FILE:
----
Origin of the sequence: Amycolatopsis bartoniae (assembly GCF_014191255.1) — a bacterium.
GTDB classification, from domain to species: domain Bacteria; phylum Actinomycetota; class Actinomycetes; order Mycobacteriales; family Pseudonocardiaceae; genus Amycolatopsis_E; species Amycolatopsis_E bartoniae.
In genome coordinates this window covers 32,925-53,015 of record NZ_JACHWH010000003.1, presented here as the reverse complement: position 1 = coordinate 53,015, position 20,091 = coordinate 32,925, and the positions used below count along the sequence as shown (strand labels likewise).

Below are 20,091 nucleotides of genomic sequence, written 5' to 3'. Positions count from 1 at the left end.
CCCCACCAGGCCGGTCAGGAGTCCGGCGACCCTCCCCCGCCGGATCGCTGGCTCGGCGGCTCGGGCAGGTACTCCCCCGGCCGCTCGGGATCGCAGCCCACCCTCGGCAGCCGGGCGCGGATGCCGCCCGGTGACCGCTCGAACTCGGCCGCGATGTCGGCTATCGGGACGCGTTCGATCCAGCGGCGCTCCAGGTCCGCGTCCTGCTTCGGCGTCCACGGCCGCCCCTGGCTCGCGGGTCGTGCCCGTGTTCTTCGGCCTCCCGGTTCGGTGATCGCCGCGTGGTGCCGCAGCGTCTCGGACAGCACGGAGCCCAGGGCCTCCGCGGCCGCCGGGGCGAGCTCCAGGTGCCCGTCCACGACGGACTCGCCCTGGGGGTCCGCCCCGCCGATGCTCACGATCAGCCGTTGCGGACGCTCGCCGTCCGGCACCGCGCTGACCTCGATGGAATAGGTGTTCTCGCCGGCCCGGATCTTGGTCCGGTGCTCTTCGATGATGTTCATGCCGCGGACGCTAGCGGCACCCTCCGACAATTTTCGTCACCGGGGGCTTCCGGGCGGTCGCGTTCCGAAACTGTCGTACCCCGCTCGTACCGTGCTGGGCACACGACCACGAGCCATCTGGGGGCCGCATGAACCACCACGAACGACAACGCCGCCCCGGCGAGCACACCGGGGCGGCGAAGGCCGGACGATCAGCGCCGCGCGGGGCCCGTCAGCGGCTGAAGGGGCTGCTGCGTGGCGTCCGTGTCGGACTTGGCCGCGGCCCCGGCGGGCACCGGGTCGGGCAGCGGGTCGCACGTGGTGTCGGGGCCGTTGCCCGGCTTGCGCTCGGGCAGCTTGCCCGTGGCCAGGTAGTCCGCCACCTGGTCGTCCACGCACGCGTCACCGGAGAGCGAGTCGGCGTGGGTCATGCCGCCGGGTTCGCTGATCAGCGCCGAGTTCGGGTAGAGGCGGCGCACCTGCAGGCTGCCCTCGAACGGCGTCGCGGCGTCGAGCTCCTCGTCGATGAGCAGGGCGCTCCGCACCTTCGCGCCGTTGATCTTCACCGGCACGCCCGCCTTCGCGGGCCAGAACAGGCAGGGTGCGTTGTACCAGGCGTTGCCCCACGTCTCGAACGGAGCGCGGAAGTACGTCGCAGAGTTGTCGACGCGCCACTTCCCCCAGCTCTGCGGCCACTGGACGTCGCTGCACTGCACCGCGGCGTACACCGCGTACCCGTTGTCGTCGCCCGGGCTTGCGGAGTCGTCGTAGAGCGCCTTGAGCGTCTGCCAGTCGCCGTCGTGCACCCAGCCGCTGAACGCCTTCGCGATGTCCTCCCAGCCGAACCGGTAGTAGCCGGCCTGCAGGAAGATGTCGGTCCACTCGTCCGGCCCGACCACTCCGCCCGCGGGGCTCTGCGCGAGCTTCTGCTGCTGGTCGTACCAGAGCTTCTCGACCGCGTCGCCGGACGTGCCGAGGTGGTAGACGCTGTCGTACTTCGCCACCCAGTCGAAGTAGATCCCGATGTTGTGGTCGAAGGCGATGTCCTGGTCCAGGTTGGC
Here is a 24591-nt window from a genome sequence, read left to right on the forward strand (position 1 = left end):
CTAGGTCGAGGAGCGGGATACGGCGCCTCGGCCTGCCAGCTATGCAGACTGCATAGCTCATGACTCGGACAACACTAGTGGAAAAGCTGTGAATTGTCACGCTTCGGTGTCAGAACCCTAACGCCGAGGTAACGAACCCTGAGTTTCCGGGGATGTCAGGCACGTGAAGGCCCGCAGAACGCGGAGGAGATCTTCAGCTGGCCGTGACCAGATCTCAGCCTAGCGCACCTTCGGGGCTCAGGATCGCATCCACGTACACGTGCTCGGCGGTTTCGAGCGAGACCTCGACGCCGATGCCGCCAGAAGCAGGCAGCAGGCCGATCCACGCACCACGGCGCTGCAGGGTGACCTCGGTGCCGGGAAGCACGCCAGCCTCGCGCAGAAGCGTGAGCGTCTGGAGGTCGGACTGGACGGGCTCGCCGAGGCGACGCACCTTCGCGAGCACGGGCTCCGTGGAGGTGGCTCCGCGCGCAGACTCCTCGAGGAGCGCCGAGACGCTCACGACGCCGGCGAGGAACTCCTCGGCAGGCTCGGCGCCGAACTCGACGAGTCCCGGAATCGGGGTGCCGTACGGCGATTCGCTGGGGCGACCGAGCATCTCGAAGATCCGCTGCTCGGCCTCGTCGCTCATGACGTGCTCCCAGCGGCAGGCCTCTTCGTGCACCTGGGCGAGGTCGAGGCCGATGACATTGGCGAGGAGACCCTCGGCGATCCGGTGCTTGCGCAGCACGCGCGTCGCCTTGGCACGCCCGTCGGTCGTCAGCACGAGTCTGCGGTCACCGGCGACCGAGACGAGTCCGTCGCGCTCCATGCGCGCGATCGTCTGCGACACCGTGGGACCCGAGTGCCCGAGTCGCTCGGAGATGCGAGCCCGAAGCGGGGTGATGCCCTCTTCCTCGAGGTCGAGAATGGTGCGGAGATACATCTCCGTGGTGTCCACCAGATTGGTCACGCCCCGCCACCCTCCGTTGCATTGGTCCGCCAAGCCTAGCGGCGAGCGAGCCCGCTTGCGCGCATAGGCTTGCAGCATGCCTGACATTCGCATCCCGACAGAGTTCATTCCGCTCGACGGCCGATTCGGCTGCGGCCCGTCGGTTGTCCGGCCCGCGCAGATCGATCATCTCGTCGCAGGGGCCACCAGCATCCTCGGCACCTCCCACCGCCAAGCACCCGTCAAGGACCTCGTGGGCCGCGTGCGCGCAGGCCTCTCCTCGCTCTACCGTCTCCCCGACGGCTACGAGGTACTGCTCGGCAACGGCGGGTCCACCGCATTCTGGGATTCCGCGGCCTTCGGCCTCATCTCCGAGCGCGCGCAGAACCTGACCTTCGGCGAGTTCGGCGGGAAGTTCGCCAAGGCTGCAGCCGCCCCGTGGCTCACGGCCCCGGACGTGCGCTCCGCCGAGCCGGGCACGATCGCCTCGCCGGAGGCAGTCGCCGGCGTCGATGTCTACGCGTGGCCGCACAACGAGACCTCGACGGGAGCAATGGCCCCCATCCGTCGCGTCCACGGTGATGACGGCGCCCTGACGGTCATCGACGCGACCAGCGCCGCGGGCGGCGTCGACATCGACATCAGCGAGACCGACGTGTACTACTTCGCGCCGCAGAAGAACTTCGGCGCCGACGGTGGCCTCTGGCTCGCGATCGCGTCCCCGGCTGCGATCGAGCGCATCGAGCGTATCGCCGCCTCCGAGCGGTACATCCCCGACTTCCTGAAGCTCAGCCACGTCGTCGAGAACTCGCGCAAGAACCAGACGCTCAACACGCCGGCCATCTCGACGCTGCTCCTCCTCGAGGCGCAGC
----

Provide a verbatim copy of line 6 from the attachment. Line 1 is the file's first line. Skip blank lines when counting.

Here is a 24591-nt window from a genome sequence, read left to right on the forward strand (position 1 = left end):